One can build a mobile foundry to melt aluminum for about $10, and the contemporary “maker” subculture offers innumerable projects for parents or teachers to explore. Gameboys, cell phones, and drones operate only by magic for students, and without pressing on to the rigors of electrical engineering and computer science, students will likely never uncover the inner workings of these. In contrast, the curiosity aroused by the common arts is the kind more likely to sustain investigations into the causes of the phenomena which students encounter in high school natural science. By attending to these they might also develop an entirely new vision of the role techne (art) and technology plays in a civilization.
Consider the lament of professor James Taylor, author of Poetic Knowledge, when he considered the plight of contemporary college students:
[A]n entire preindustrial culture was missing from these students’ experience, and in its place was our familiar modern life, artificial and insulated more and more from direct experience with nature and reality.
In order to cultivate a proper vision of nature and the role of human art and technology within it, our natural science curricula should build from a basis in the common arts as well as the liberal arts. Acquiring facility with the common arts also provides a large numbers of skills that the students can then put to work in small or large ways. But it situates that work within a context of wonder and wisdom.
An Incarnational Pedagogy
In addition to a holistic curriculum, an incarnational pedagogy calls teachers to appreciate the nature of the child and avoid a kind of mere technique in education. Christ became like us and laid aside his prerogative that He might live among us. The Word became flesh.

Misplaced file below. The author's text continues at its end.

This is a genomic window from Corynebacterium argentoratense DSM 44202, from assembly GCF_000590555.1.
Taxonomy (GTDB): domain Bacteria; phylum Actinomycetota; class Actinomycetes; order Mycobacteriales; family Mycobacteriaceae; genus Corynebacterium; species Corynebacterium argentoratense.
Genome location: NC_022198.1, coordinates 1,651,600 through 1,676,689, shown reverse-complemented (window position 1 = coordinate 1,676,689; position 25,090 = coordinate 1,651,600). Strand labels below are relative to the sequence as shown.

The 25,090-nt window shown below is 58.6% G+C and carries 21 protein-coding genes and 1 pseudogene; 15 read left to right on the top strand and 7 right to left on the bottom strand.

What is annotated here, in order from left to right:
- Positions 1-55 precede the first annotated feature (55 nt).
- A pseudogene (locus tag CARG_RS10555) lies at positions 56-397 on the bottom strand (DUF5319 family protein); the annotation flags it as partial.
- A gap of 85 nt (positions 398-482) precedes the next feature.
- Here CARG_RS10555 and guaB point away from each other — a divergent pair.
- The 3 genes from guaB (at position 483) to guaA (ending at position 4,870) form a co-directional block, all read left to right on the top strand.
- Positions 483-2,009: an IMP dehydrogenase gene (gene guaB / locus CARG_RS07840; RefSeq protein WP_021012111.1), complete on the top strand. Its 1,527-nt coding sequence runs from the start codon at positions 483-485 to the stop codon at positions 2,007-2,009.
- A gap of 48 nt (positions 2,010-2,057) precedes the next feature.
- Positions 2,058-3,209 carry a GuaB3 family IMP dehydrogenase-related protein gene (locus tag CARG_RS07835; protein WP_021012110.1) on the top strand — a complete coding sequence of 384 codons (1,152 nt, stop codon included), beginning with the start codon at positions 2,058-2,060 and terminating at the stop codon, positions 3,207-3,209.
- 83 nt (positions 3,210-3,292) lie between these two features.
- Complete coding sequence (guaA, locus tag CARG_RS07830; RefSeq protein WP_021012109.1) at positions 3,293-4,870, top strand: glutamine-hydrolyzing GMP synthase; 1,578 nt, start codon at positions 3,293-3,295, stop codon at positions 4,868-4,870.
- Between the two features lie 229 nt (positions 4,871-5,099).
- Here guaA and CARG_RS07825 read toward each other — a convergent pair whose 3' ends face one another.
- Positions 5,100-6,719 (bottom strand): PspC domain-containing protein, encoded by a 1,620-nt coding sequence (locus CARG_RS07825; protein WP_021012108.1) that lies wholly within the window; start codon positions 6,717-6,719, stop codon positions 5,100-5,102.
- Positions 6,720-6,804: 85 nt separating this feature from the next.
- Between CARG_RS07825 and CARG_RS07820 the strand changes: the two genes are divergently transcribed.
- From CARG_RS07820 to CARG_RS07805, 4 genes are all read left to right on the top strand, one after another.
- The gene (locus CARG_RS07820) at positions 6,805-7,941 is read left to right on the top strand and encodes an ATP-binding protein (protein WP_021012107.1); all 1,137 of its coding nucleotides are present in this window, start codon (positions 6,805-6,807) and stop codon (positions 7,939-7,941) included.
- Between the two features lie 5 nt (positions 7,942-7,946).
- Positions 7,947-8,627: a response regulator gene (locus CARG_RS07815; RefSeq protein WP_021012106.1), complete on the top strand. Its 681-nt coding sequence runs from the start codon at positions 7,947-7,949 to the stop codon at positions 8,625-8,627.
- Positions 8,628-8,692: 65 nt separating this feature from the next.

This is the same disposition that teachers ought to have towards students. Attending to the nature of the children, body and soul, involves shaping loves, midwifing ideas, and cultivating practices. Shaping loves is most important to avoid the exasperation warned against in Ephesians 6:4. All learning occurs within a network of relationships. Relationships with peers, with parents, with God, and with teachers all matter, and love must be cultivated in these.
How could assignments such as, “go on a family picnic and identify five wildflowers,” change the family dynamic? Moreover, the teacher can hold out beauty inherent in the subject. Causing students to wonder at the order in nature is truly having them marvel at the incarnate Logos, the second person of the Trinity. This beauty begets a love that can sincerely be directed towards Christ, in whom all things hold together. Wonder and worship.
Midwifing ideas is the Socratic ideal for teaching. Natural science teachers tend to use lecture and laboratory as the only two pedagogical modes. These are appropriate at times, but do the students understand themselves more broadly as pursuing great and significant questions during these moments? Moreover, do they feel like they are arriving at the ideas themselves? Are the ideas being born from them or are they just repeating what they have been told? A pedagogy that focuses on following the question through the interrelationships between observation, reasoning, and assumptions within communities of faith and practice provides a richer pedagogical experience — a kind of global guided inquiry.
Finally, what practices do we cultivate among the students? The observation of nature with a sketchbook and the recovery of the common arts are soul-shaping practices. Are there others? Reading the great discoverers unearths many more practices for students. Perhaps some students will conclude they should pray more fervently upon encountering Pascal’s prayer life. Tracing Galileo’s interactions with the Duke of Tuscany may embolden some to consider how natural science and leadership or politics intermingle. Certainly the 20th century interplay between technology and war offers an interesting case study. By reading the histories of the great scientists, practices are suggested to students that can disciple them unto wisdom as well as worship.